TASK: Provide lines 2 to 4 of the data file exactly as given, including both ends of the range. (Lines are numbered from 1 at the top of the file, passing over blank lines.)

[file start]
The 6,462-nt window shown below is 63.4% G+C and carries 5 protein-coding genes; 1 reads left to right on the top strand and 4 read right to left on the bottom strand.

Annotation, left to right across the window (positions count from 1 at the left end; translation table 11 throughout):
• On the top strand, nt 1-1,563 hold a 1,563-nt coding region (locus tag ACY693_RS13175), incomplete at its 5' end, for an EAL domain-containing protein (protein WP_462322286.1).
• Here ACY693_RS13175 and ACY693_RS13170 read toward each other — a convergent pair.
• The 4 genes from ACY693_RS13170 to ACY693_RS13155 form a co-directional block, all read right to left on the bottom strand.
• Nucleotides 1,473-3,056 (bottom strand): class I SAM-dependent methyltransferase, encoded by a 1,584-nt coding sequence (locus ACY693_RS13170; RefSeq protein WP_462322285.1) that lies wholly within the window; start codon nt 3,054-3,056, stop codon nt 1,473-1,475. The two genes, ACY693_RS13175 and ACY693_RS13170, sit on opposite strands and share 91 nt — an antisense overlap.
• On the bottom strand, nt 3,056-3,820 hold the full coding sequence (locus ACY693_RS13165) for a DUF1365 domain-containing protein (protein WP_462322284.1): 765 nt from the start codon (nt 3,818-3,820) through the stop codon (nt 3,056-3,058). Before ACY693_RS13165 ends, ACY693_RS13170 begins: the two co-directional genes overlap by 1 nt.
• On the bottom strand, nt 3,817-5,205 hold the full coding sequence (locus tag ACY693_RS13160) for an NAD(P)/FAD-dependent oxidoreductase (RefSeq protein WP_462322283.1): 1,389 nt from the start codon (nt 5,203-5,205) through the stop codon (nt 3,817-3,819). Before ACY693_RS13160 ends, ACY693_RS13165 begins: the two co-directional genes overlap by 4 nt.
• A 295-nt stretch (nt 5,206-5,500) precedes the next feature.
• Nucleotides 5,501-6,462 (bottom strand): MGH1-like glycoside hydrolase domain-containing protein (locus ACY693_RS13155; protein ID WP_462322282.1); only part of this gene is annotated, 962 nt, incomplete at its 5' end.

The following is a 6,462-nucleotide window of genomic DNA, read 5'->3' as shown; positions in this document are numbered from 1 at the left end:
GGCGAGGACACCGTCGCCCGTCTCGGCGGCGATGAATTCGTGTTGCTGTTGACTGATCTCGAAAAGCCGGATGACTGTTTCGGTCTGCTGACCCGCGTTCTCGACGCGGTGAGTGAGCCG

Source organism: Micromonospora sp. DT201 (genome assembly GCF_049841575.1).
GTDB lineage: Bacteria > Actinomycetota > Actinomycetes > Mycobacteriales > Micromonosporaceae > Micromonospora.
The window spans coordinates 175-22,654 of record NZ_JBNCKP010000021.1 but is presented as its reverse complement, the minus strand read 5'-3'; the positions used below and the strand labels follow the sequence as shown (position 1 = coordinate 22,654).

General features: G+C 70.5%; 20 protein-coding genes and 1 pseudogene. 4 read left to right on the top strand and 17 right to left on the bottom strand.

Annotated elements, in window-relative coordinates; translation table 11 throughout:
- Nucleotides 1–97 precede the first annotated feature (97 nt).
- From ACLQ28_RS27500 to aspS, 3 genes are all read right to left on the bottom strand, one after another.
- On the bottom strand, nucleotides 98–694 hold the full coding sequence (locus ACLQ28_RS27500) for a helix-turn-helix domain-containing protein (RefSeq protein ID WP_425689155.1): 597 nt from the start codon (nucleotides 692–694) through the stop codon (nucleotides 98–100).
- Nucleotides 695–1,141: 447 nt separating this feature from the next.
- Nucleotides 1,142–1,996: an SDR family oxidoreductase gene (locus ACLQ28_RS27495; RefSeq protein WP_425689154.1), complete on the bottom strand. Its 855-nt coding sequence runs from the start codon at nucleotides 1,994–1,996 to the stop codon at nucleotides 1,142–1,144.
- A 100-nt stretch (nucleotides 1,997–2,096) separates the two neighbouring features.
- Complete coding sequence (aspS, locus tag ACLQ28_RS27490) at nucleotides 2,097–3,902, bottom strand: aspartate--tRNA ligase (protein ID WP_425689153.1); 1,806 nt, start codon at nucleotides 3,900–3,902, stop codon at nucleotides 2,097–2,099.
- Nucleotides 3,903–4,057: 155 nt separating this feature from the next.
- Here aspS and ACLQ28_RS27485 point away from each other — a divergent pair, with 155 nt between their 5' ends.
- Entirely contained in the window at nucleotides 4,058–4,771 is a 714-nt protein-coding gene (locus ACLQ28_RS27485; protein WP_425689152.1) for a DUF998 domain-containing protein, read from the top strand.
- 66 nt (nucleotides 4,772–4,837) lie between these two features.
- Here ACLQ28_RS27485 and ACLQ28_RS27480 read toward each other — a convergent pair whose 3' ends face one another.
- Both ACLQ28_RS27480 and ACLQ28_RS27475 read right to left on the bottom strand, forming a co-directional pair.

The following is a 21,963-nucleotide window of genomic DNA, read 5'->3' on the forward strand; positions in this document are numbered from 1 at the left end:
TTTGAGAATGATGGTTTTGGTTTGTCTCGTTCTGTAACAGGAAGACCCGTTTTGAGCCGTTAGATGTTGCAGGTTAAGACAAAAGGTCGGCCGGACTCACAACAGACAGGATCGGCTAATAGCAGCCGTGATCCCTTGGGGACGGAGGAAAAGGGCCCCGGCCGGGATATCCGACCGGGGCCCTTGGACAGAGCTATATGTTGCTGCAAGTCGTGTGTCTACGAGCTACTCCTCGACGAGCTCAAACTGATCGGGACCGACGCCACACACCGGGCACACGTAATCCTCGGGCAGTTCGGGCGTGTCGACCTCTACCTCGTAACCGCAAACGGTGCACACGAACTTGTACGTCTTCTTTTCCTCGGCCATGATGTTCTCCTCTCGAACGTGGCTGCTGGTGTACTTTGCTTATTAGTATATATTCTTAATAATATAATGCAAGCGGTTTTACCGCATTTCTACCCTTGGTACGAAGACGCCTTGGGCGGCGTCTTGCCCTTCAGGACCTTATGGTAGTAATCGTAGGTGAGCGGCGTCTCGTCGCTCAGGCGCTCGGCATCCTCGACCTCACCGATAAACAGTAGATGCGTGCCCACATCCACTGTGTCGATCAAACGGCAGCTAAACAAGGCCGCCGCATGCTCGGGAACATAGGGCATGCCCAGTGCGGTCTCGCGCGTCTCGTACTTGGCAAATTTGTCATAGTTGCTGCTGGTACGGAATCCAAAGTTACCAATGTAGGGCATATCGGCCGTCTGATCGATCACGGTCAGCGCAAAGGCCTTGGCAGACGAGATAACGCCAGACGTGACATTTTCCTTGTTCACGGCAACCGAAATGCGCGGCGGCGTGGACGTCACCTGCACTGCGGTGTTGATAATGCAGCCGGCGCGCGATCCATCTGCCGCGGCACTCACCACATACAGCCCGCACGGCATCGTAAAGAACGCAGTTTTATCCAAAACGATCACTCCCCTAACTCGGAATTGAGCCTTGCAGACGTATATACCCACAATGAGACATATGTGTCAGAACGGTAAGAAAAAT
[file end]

Annotation, left to right across the window (positions count from 1 at the left end; translation table 11 throughout):
• On the top strand, nt 1-1,563 hold a 1,563-nt coding region (locus tag ACY693_RS13175), incomplete at its 5' end, for an EAL domain-containing protein (protein WP_462322286.1).
• Here ACY693_RS13175 and ACY693_RS13170 read toward each other — a convergent pair.